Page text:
Algorithms for computing primes. The first comes the XQuery Wikibook, the next three
by Pekka KilpelĂ¤inen from the paper XQuery for
Problem Solving Software Practice and Experience, 2011. The final two using
quantified expressions come for other authors

Four of the algorithms are based the definition of a prime. The versions using
quantified expressions are faster than the versions in Pekka's paper using a predicate.
The optimised version using position() is particularly poor in this XQuery
implementation. Pekka's Sieve algorithm using only one sequence is much faster then the
original Wikibook algorithm, due to a smarter end-condition. Both Sieve algorithms use
recursion and thus may be limited by stack-size, depending on whether tail-recursion
optimisation is possible, which it is in both these algorithms in eXist.

N is 1000 unless otherwise stated.

Originally posted in the XQuery
Wikibook this algorithm is based on the Sieve of
Eratosthenes

The list of primes starts off empty, the list of numbers starts off with the
integers. Each recursive call of local:sieve takes the first of the remaining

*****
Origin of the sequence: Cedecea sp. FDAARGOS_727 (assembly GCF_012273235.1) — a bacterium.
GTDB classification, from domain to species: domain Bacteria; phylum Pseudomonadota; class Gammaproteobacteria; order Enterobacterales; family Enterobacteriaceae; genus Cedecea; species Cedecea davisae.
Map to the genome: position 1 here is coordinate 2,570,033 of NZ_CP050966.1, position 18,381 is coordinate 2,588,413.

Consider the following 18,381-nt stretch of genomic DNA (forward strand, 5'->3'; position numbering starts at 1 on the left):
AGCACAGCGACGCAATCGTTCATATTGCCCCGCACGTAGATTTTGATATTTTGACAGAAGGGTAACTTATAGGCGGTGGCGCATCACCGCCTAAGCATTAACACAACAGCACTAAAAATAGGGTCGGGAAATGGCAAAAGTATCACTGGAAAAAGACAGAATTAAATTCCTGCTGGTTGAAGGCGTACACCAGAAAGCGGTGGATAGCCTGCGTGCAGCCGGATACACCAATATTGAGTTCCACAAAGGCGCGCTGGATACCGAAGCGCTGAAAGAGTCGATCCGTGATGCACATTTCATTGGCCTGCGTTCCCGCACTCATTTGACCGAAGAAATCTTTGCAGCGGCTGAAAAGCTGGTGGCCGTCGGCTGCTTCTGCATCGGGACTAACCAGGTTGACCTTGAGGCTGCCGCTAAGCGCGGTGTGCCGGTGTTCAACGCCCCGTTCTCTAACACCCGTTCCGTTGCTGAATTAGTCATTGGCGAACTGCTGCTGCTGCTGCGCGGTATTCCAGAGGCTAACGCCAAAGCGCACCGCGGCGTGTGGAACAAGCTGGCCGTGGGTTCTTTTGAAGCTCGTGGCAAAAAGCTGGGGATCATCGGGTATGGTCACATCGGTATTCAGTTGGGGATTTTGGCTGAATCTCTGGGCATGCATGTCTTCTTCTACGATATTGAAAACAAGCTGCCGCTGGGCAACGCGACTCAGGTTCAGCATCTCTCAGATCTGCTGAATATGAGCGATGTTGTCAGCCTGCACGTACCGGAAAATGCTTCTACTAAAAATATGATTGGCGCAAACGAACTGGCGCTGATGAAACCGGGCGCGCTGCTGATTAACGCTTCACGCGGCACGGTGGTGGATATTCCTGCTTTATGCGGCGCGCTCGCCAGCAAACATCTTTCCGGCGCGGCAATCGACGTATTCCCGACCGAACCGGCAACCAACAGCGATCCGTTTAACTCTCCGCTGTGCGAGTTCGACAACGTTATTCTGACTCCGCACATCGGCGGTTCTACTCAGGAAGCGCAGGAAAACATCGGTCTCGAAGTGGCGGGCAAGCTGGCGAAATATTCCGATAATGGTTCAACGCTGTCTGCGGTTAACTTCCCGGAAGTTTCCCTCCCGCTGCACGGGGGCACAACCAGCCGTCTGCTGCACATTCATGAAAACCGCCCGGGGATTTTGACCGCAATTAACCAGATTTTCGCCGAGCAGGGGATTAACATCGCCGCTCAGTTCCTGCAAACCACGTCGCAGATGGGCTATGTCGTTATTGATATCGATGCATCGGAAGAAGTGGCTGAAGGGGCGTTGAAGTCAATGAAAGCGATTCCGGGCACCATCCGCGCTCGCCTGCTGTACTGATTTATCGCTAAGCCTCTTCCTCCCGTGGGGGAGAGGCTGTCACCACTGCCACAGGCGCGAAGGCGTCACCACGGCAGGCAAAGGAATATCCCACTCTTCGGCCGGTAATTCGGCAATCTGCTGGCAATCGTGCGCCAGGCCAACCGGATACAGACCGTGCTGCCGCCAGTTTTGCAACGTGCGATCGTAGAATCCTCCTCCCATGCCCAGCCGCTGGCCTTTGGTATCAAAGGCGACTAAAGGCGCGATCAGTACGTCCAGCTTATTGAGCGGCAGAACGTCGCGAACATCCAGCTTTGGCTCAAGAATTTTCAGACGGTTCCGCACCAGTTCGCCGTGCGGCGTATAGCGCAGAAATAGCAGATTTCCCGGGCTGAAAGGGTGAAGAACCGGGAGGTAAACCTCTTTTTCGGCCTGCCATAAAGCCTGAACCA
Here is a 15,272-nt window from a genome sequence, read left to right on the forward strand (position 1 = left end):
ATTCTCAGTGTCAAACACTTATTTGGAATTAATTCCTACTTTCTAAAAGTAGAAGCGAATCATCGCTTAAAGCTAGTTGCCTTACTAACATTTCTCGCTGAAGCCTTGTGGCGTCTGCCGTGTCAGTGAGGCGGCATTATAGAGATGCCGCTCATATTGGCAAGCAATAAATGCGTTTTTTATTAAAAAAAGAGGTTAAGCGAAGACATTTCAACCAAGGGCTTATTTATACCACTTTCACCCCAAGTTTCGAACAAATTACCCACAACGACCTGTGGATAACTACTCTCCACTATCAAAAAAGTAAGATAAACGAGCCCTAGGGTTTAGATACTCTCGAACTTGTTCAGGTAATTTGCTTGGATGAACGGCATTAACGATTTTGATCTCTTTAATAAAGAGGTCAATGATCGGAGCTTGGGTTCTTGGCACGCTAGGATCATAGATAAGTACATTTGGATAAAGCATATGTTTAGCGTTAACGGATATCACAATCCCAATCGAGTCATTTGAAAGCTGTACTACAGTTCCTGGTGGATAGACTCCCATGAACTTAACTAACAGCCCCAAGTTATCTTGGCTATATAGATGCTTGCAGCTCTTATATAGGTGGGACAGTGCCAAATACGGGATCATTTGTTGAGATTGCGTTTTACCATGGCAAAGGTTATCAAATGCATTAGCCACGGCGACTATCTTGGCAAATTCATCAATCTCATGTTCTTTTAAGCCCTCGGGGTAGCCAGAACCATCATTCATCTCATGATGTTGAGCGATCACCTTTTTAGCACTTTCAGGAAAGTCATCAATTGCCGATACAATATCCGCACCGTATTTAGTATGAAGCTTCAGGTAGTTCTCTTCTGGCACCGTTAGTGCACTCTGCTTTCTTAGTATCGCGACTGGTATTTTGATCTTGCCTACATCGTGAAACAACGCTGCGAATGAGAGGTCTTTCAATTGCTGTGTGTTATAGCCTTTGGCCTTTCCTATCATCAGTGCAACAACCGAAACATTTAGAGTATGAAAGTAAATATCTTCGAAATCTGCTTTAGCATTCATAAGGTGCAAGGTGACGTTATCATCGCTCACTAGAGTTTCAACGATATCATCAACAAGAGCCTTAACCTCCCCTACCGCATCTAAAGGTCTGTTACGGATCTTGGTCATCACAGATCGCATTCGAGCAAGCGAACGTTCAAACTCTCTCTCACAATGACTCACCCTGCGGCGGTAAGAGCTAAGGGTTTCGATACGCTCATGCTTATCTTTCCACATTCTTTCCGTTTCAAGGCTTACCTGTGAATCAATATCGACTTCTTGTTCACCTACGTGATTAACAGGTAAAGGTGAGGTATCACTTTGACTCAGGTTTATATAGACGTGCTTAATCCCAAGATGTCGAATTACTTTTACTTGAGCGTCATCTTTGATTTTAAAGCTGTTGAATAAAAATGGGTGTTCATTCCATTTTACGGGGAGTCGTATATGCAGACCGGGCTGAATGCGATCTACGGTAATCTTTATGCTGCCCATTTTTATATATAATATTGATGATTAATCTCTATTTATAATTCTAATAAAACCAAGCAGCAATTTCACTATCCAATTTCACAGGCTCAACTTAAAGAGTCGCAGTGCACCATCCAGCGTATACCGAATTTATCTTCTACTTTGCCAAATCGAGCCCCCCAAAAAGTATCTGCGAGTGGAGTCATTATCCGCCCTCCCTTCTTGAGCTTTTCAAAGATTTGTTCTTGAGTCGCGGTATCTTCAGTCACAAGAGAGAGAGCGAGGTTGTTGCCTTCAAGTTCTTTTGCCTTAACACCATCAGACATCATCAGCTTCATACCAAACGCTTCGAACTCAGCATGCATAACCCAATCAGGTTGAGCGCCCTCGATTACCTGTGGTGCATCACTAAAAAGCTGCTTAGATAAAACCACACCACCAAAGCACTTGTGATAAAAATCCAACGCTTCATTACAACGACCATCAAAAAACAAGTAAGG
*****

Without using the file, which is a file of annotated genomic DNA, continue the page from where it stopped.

integers as a new prime and reduces the list of integers to those not divisible by
the prime. When the list of integers is exhausted, the list of primes is
returned.

Sieve 1 redundantly checks for divisors until the list of candidates is exhausted.
However all candidates when the first is greater than sqrt of the last number must
be prime.

The definition of primes is 'integers greater than one which are not divisible
by any other prime except itself'

In Definition 1 a number can only be a multiple of smaller numbers, so it is
not necessary to test $cand on numbers higher than $cand

Another algorithm implementing the Sieve of Erostanes. This one is more subtle
than the obvious form in the Wikibook algorithm. Here the sequence of primes is built
from successive recursive calls passing the remaining candidate numbers, of with the
first will be the next prime. The stopping rule is based on the fact that for numbers
greater than the sqrt of the last number, all multiples have already been eliminated.

N= 10,000. Comparing the time with that for N=1000, this shows that the Sieve algorithm is nearly O(N)

Alternative version based on the definition using not(some ...satisfy). see Devx

Alternative version based on the definition using every
...satisfy.